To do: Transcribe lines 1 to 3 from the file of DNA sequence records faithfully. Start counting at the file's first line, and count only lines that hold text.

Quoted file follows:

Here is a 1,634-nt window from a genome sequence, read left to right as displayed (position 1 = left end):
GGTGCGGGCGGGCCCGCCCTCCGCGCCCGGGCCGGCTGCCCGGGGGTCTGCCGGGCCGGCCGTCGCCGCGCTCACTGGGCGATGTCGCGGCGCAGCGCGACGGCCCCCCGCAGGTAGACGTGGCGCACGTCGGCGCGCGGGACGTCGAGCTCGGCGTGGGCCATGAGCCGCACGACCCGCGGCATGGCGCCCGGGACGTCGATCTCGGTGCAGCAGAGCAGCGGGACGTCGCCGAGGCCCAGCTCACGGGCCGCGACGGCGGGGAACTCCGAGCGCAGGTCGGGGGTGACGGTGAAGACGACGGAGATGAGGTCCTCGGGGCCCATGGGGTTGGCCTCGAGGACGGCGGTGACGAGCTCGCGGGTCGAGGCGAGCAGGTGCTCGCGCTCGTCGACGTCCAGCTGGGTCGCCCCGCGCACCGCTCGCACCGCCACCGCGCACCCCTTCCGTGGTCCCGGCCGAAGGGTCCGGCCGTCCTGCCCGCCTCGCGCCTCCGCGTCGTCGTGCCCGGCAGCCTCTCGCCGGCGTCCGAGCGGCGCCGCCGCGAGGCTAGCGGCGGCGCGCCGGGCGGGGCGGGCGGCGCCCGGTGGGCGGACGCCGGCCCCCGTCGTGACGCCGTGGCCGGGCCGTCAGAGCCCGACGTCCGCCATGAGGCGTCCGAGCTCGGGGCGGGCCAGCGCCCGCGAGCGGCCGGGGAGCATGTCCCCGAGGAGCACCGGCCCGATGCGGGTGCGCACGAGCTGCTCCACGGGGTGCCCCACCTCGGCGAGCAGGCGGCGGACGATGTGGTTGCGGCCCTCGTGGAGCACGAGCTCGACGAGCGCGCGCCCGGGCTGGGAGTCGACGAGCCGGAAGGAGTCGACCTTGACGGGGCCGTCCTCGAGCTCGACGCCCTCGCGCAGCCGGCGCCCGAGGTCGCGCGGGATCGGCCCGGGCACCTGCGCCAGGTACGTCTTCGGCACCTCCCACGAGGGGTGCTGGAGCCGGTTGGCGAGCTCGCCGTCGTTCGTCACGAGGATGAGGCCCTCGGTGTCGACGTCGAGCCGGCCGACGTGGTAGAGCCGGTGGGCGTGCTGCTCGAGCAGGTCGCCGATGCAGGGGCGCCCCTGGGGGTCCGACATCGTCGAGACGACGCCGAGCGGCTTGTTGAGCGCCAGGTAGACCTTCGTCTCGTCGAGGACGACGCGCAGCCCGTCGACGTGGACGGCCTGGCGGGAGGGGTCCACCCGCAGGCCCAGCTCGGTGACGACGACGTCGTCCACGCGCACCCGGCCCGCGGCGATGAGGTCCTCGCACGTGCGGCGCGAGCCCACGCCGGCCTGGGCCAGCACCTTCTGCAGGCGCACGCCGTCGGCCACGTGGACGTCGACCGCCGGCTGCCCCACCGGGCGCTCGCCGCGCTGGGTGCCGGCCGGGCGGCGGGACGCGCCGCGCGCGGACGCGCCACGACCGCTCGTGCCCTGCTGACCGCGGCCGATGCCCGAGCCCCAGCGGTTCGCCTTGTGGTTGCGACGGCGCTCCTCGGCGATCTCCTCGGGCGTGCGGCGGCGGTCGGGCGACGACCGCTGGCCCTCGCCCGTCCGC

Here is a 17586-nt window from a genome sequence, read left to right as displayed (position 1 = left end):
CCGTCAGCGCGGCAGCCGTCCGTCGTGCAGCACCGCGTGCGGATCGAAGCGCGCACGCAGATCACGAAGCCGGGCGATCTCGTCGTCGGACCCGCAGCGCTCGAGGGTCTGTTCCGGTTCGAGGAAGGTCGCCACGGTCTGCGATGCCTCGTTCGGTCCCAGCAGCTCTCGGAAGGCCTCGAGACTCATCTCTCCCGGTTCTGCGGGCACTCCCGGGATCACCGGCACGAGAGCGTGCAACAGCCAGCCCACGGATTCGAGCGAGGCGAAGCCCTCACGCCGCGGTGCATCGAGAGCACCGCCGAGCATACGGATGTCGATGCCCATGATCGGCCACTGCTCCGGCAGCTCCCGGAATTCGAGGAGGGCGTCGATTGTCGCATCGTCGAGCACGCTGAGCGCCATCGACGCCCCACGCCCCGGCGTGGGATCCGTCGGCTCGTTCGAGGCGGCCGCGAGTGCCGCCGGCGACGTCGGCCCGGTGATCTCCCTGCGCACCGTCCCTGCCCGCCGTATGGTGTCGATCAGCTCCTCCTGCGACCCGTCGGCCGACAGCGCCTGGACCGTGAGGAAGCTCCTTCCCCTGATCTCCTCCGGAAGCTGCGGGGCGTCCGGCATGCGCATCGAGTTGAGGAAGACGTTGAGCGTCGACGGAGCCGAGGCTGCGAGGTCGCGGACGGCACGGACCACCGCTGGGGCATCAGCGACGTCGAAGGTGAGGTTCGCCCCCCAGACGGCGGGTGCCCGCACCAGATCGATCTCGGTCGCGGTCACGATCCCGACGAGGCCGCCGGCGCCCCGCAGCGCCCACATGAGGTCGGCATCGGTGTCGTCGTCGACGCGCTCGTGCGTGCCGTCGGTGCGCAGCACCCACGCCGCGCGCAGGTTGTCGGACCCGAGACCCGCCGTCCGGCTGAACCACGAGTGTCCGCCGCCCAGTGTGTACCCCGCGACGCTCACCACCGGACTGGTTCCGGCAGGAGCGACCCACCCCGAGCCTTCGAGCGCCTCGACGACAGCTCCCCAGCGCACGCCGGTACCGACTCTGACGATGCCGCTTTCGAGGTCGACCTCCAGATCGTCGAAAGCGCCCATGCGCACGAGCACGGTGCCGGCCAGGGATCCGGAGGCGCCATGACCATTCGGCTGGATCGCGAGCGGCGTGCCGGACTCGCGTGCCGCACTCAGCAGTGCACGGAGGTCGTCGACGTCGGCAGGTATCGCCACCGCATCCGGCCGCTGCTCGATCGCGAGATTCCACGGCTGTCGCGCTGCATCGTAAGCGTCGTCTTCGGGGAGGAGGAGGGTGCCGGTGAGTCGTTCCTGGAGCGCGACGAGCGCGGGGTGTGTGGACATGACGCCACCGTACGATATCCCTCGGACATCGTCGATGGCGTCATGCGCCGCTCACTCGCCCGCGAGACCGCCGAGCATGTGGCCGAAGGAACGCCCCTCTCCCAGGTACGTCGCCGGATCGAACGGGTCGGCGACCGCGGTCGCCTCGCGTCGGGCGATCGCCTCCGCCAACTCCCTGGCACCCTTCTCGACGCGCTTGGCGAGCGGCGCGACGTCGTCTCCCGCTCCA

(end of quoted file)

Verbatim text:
Here is a 1,634-nt window from a genome sequence, read left to right as displayed (position 1 = left end):
GGTGCGGGCGGGCCCGCCCTCCGCGCCCGGGCCGGCTGCCCGGGGGTCTGCCGGGCCGGCCGTCGCCGCGCTCACTGGGCGATGTCGCGGCGCAGCGCGACGGCCCCCCGCAGGTAGACGTGGCGCACGTCGGCGCGCGGGACGTCGAGCTCGGCGTGGGCCATGAGCCGCACGACCCGCGGCATGGCGCCCGGGACGTCGATCTCGGTGCAGCAGAGCAGCGGGACGTCGCCGAGGCCCAGCTCACGGGCCGCGACGGCGGGGAACTCCGAGCGCAGGTCGGGGGTGACGGTGAAGACGACGGAGATGAGGTCCTCGGGGCCCATGGGGTTGGCCTCGAGGACGGCGGTGACGAGCTCGCGGGTCGAGGCGAGCAGGTGCTCGCGCTCGTCGACGTCCAGCTGGGTCGCCCCGCGCACCGCTCGCACCGCCACCGCGCACCCCTTCCGTGGTCCCGGCCGAAGGGTCCGGCCGTCCTGCCCGCCTCGCGCCTCCGCGTCGTCGTGCCCGGCAGCCTCTCGCCGGCGTCCGAGCGGCGCCGCCGCGAGGCTAGCGGCGGCGCGCCGGGCGGGGCGGGCGGCGCCCGGTGGGCGGACGCCGGCCCCCGTCGTGACGCCGTGGCCGGGCCGTCAGAGCCCGACGTCCGCCATGAGGCGTCCGAGCTCGGGGCGGGCCAGCGCCCGCGAGCGGCCGGGGAGCATGTCCCCGAGGAGCACCGGCCCGATGCGGGTGCGCACGAGCTGCTCCACGGGGTGCCCCACCTCGGCGAGCAGGCGGCGGACGATGTGGTTGCGGCCCTCGTGGAGCACGAGCTCGACGAGCGCGCGCCCGGGCTGGGAGTCGACGAGCCGGAAGGAGTCGACCTTGACGGGGCCGTCCTCGAGCTCGACGCCCTCGCGCAGCCGGCGCCCGAGGTCGCGCGGGATCGGCCCGGGCACCTGCGCCAGGTACGTCTTCGGCACCTCCCACGAGGGGTGCTGGAGCCGGTTGGCGAGCTCGCCGTCGTTCGTCACGAGGATGAGGCCCTCGGTGTCGACGTCGAGCCGGCCGACGTGGTAGAGCCGGTGGGCGTGCTGCTCGAGCAGGTCGCCGATGCAGGGGCGCCCCTGGGGGTCCGACATCGTCGAGACGACGCCGAGCGGCTTGTTGAGCGCCAGGTAGACCTTCGTCTCGTCGAGGACGACGCGCAGCCCGTCGACGTGGACGGCCTGGCGGGAGGGGTCCACCCGCAGGCCCAGCTCGGTGACGACGACGTCGTCCACGCGCACCCGGCCCGCGGCGATGAGGTCCTCGCACGTGCGGCGCGAGCCCACGCCGGCCTGGGCCAGCACCTTCTGCAGGCGCACGCCGTCGGCCACGTGGACGTCGACCGCCGGCTGCCCCACCGGGCGCTCGCCGCGCTGGGTGCCGGCCGGGCGGCGGGACGCGCCGCGCGCGGACGCGCCACGACCGCTCGTGCCCTGCTGACCGCGGCCGATGCCCGAGCCCCAGCGGTTCGCCTTGTGGTTGCGACGGCGCTCCTCGGCGATCTCCTCGGGCGTGCGGCGGCGGTCGGGCGACGACCGCTGGCCCTCGCCCGTCCGC

Here is a 17586-nt window from a genome sequence, read left to right as displayed (position 1 = left end):